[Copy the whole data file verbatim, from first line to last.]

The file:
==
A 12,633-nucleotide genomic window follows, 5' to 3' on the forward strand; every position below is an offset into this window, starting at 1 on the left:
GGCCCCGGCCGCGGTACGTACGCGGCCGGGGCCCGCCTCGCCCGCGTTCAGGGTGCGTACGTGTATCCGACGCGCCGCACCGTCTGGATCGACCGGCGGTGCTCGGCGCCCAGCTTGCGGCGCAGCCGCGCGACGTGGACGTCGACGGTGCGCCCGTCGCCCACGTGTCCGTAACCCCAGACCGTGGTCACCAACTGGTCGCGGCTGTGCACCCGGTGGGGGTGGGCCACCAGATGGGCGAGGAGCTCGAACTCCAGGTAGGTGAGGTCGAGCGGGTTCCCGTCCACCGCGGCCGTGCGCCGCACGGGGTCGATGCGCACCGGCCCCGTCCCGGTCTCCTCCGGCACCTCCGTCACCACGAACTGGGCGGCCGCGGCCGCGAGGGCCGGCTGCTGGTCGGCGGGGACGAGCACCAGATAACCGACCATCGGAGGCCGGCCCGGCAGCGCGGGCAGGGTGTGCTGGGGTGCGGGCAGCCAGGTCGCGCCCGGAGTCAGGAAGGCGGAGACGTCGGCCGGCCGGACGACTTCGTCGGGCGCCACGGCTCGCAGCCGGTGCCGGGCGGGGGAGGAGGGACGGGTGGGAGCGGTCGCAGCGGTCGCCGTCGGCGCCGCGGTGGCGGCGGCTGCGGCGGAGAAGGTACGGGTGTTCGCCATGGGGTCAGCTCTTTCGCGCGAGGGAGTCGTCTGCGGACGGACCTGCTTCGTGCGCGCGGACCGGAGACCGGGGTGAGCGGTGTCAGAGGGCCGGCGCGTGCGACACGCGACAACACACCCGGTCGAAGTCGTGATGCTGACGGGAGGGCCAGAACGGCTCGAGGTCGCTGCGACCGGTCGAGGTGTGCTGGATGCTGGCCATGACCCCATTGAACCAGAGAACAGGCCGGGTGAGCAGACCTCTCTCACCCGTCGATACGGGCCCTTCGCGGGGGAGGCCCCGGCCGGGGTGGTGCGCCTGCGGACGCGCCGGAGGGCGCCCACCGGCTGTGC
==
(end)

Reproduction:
A 12,633-nucleotide genomic window follows, 5' to 3' on the forward strand; every position below is an offset into this window, starting at 1 on the left:
GGCCCCGGCCGCGGTACGTACGCGGCCGGGGCCCGCCTCGCCCGCGTTCAGGGTGCGTACGTGTATCCGACGCGCCGCACCGTCTGGATCGACCGGCGGTGCTCGGCGCCCAGCTTGCGGCGCAGCCGCGCGACGTGGACGTCGACGGTGCGCCCGTCGCCCACGTGTCCGTAACCCCAGACCGTGGTCACCAACTGGTCGCGGCTGTGCACCCGGTGGGGGTGGGCCACCAGATGGGCGAGGAGCTCGAACTCCAGGTAGGTGAGGTCGAGCGGGTTCCCGTCCACCGCGGCCGTGCGCCGCACGGGGTCGATGCGCACCGGCCCCGTCCCGGTCTCCTCCGGCACCTCCGTCACCACGAACTGGGCGGCCGCGGCCGCGAGGGCCGGCTGCTGGTCGGCGGGGACGAGCACCAGATAACCGACCATCGGAGGCCGGCCCGGCAGCGCGGGCAGGGTGTGCTGGGGTGCGGGCAGCCAGGTCGCGCCCGGAGTCAGGAAGGCGGAGACGTCGGCCGGCCGGACGACTTCGTCGGGCGCCACGGCTCGCAGCCGGTGCCGGGCGGGGGAGGAGGGACGGGTGGGAGCGGTCGCAGCGGTCGCCGTCGGCGCCGCGGTGGCGGCGGCTGCGGCGGAGAAGGTACGGGTGTTCGCCATGGGGTCAGCTCTTTCGCGCGAGGGAGTCGTCTGCGGACGGACCTGCTTCGTGCGCGCGGACCGGAGACCGGGGTGAGCGGTGTCAGAGGGCCGGCGCGTGCGACACGCGACAACACACCCGGTCGAAGTCGTGATGCTGACGGGAGGGCCAGAACGGCTCGAGGTCGCTGCGACCGGTCGAGGTGTGCTGGATGCTGGCCATGACCCCATTGAACCAGAGAACAGGCCGGGTGAGCAGACCTCTCTCACCCGTCGATACGGGCCCTTCGCGGGGGAGGCCCCGGCCGGGGTGGTGCGCCTGCGGACGCGCCGGAGGGCGCCCACCGGCTGTGC